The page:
Tuesday, January 27, 2015

A designing process // A brief step by step // From a cold crystal winter hike to a collection of woman's accessories

Since the cold weather is kicking in this week I thought it would be a good idea to talk a bit about my winter inspired collection, a series of designs I have worked on during the winter, and talk about the process of creation. From a walk through a cold winter forest to a collection of woman's accessories. From start to finish.

Last year I was asked to make another collection for Veritas Belgium. I just came back from my trip through the backwaters of India when I started the process of designing a new series of surface pattern designs during the freezing cold winter days of 2014.

With the raw images of India still in my head and after some winter hikes throughout the cold Dutch nature I started my research for this new series of prints. The first step is choosing a material. Usually I start drawing with a pen or pencil, but for this I felt like using a more raw material to make my drawings. Ink and dry brushes to represent the sharp edges of a winter day. The raw outline as an intense reflection of my present being.

White paper & black ink
I always start my drawing process on white paper with black ink. Color is something that will be added in a later stage. First I try to find a shape to represent what I want to create and what I feel. A combination of those two. The new collection should have a little look and feel of the collection I created a year before. This collection should be a logic follow up on what was already made. But a year later there is a different perspective to translate into the new design series. What I know already is that I want to use the raw intense emotion of the cold weather: create a translation of this raw winter woodland. The harsh shapes, clean crooked branches and cold winter weather vegetation.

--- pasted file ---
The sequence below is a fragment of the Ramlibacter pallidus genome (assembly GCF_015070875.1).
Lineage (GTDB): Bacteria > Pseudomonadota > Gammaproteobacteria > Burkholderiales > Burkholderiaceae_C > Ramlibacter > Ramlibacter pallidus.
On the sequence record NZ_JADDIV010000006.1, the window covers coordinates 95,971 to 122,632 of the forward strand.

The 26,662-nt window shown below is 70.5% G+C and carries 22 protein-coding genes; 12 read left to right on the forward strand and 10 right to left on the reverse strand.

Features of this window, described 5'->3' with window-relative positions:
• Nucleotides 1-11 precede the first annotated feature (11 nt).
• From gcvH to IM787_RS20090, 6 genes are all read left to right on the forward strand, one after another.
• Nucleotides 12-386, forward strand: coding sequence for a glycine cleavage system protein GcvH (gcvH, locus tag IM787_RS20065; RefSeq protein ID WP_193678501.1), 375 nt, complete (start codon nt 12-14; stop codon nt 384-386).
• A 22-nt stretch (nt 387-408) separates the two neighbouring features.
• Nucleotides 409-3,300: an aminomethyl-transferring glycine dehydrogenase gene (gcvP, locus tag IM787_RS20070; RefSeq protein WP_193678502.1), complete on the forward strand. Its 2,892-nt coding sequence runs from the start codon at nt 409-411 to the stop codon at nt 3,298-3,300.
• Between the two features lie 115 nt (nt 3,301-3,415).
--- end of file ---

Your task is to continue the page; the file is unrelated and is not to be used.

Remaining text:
100 pieces of paper
Finding the right shape for the foundations of the design takes up most time in the designing process. Searching for a base shape can take up to weeks. This collection was made with Indian Ink so that means I will have to be patient until the wet ink is dry too. This process of painting still is a pure translation of how I feel. Thoughts only get in the way of creating a pure output at this stage. How I look and feel can be brought back into simple shapes and if that shape is found I try to improve it and start repeating it until I feel it is just right. That means ending up with piles of paper with similar repetitive shapes. Painting is like a meditation. No thoughts only conversions of emotions translate to paper.

In search of composition
After finding the basic shapes the process begins of making the analog drawings into one colored vector shapes. My scanner is my best friend in the studio and is making a lot of working hours. Luckily for this process I have an assisted digitalizing the work. For this particular series of designs I have created almost a hundred pieces of paper filled with ink drawings. All these shaped will be imported into one vector document. From there the search to a strong basic repeat starts. Making combination of shapes, create layers add little textures and detailing. Another shape will evolve from here. The final prints should be related to one another but also need to have a design that is strong enough on itself. Should the shape be smaller of larger. Should a basic repeat be companied with a more tossed and contrasting composition?

Balancing colors & new compositions
Adding colors is the next step. Shapes can have a very different feel if you combine colors. Will the shape be strong enough? Will details fade or will they be too aggressive? Usually I start out with a few color schemes. Swatches I put together out of a pack of Pantone cards. For this series of designs I also had some color input from my client to work with and I will have to be looking for the right balance of working on a trend and creative a Little Smilemakers design without losing the authenticity. With a selected color scheme I will add the digital color.

When the colors are integrated into the repeat the files will be prepared for the sample printing process. That means the designs will be send to the client who will produce the final product with the print. At this stage the samples will result in small color tweaks. And then it can take up to a year to finally see the entire collection as a whole. But when it is finally there it is time to celebrate!